The contact sitting across from you appears to be adversarial. She’s asking the toughest of tough questions. She’s incredulous when you respond, even though you are giving her the pure, unadulterated truth. When you explain your answers further, clarifying your responses, she jumps to the next question.
You have to be fast on your feet, and it feels like a battle of wills, a test. Your temperature rises, and you feel pressured. In the end, your prospect agrees to take the next step with you, and you feel very different.
Your contact is testing you. She is a sophisticated, educated buyer. It isn’t her first rodeo, and you aren’t the first salesperson she’s challenged in this way.
She’s testing you to see if you have the ideas that will help her get the results she needs. She’s testing you to see how committed you are to your answers. She’s pushing back on your answers to see if there are any cracks, any weak points, any soft spots, any vulnerabilities. Do you back pedal and change your answers? Do you stick to your guns?
Your contact may not really be adversarial. She may have been burned by salespeople in the past. She may also have strong ideas about what will–and what won’t–work inside her organization. And she knows something about what she needs.
If you have the chops to hang with her, you will distinguish yourself as a salesperson worth doing business with. If you avoid greeting her adversarial approach with an equally adversarial approach, if you avoid being defensive, you prove you aren’t threatened by tough questions. If you tell the truth, even when she may not like the answer, you prove that you can be trusted.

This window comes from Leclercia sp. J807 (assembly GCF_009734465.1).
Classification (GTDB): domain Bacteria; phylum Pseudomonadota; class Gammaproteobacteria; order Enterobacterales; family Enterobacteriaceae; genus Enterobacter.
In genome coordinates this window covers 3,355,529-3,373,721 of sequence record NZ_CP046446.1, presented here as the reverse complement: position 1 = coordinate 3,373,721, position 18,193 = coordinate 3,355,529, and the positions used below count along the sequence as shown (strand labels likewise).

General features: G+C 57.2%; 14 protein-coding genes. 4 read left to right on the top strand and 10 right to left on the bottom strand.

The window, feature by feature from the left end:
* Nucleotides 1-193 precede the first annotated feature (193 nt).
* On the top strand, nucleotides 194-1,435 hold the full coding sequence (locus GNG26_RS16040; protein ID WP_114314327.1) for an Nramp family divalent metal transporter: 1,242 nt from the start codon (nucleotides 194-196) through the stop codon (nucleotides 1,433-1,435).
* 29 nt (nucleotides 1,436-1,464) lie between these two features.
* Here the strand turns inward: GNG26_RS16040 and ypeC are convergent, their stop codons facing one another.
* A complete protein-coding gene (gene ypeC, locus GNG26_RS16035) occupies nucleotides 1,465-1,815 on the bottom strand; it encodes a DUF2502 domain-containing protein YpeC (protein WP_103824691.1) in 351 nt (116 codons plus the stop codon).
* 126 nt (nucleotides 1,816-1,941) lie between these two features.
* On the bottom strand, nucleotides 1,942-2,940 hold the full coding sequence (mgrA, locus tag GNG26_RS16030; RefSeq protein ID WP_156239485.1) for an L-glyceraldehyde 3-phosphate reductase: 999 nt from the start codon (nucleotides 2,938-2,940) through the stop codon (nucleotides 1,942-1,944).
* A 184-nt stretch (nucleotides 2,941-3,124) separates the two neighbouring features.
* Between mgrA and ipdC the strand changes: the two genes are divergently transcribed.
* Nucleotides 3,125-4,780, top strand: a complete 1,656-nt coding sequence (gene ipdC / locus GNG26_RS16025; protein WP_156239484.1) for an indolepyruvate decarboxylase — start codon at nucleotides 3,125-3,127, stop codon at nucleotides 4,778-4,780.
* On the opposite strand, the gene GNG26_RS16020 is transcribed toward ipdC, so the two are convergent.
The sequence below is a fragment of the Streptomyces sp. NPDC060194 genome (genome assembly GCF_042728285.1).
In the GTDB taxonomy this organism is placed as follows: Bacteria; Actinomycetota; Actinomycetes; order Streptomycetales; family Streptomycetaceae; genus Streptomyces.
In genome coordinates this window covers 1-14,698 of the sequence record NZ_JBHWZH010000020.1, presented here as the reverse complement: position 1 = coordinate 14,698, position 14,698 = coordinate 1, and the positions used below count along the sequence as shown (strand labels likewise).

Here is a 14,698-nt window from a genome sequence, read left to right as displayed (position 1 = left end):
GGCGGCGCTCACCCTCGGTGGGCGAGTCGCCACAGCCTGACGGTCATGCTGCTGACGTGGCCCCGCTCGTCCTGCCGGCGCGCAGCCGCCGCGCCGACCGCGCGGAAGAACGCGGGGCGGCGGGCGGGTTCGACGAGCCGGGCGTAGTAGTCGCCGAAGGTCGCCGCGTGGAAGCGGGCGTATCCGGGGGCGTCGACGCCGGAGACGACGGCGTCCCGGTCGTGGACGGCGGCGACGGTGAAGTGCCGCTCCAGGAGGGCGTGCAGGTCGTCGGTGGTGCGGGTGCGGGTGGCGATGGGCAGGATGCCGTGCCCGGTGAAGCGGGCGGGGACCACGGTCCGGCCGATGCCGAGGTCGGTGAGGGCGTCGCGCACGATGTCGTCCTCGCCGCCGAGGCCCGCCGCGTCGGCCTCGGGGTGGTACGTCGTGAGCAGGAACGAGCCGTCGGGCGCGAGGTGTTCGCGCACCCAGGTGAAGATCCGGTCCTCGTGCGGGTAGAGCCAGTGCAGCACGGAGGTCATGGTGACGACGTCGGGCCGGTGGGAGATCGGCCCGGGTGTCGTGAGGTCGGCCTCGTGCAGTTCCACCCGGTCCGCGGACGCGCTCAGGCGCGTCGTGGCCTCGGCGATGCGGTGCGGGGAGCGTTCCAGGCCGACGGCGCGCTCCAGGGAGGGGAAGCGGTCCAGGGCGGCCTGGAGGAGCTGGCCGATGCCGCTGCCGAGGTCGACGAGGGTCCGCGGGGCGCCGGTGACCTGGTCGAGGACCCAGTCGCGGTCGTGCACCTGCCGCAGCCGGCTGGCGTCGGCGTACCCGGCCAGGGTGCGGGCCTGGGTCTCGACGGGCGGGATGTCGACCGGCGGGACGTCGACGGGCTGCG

Without the chops, you’ll get run over. If you are defensive you prove that you have weaknesses you would rather hide. If you change your responses to please her, she’ll recognize you aren’t being truthful, that you are more interested in winning than helping her get what she needs.
You’ve left this call before, haven’t you? You’ve succeeded wildly and it felt great didn’t it? It may have been one person firing tough questions at you, or it may have been fourteen, but you left energized by the engagement.
You remember why you love this great game of sales, now don’t you?
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"In The Lost Art of Closing, Anthony proves that the final commitment can actually be one of the easiest parts of the sales process—if you’ve set it up properly with other commitments that have to happen long before the close. The key is to lead customers through a series of necessary steps designed to prevent a purchase stall."
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